Square has bet the future of “buy now, pay later” on Afterpay, buying it for $ 29 billion. Investors should spread their tokens around.
The deal sparked a wave of purchases not only in online payment carts, but also in the stock market. Shares of other so-called BNPL players, including Affirm Holdings and Zip Co., surged after the deal despite their giant competitor partnering with Square. The idea seemed to be that Square’s willingness to pay a premium for one of its peers shows that fears of the trivialization of installment payments are overblown and that the market overall is ready for huge growth.
As much as it sounds counterintuitive, there are certainly reasons to jump on the bandwagon. Not all BNPL providers do exactly the same: Affirm, for example, also offers larger, longer-term point-of-sale loans for larger purchases. Overall, BNPL probably accounts for less than 3% of e-commerce globally, and about half of BNPL users recently surveyed have used more than one service, according to payments research firm Strawhecker Group. It is therefore likely that volumes will continue to grow strongly. Additionally, based on the multiple of forward sales for which Afterpay was acquired, even at a relative discount, Affirm could still plausibly trade over $ 70 per share, according to Autonomous Research analyst Rob Wildhack, several dollars more than today.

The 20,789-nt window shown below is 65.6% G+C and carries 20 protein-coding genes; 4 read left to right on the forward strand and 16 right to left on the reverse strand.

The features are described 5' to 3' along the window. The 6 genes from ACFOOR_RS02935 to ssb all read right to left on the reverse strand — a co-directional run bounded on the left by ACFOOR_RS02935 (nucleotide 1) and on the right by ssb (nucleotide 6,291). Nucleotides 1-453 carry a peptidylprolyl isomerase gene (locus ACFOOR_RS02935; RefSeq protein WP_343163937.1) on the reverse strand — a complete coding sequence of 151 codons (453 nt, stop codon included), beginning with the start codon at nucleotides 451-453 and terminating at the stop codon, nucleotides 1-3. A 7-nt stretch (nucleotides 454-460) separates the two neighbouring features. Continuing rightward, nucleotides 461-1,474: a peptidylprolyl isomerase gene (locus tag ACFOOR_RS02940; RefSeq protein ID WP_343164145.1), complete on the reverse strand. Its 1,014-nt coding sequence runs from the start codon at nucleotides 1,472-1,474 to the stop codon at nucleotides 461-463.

There could also be interesting trades elsewhere. On the one hand, PayPal Holdings has slipped this month. Yet PayPal also offers installments through its payment button, and in a way competes with Square to provide payment services to merchants. But PayPal’s installments are already working in his wallet, so he doesn’t even necessarily require an additional purchase from the merchant to increase volumes further. If consumer awareness of BNPL grows widely, PayPal would most likely be a beneficiary.
Another sometimes Square competitor for merchants, Shopify, is also down in August. Here, too, Shopify would also likely be carried by a rising tide of BNPL as it offers payouts through its Shop Pay service. Notably, Affirm is its partner for smaller, shorter-term payment types that rival what Afterpay does.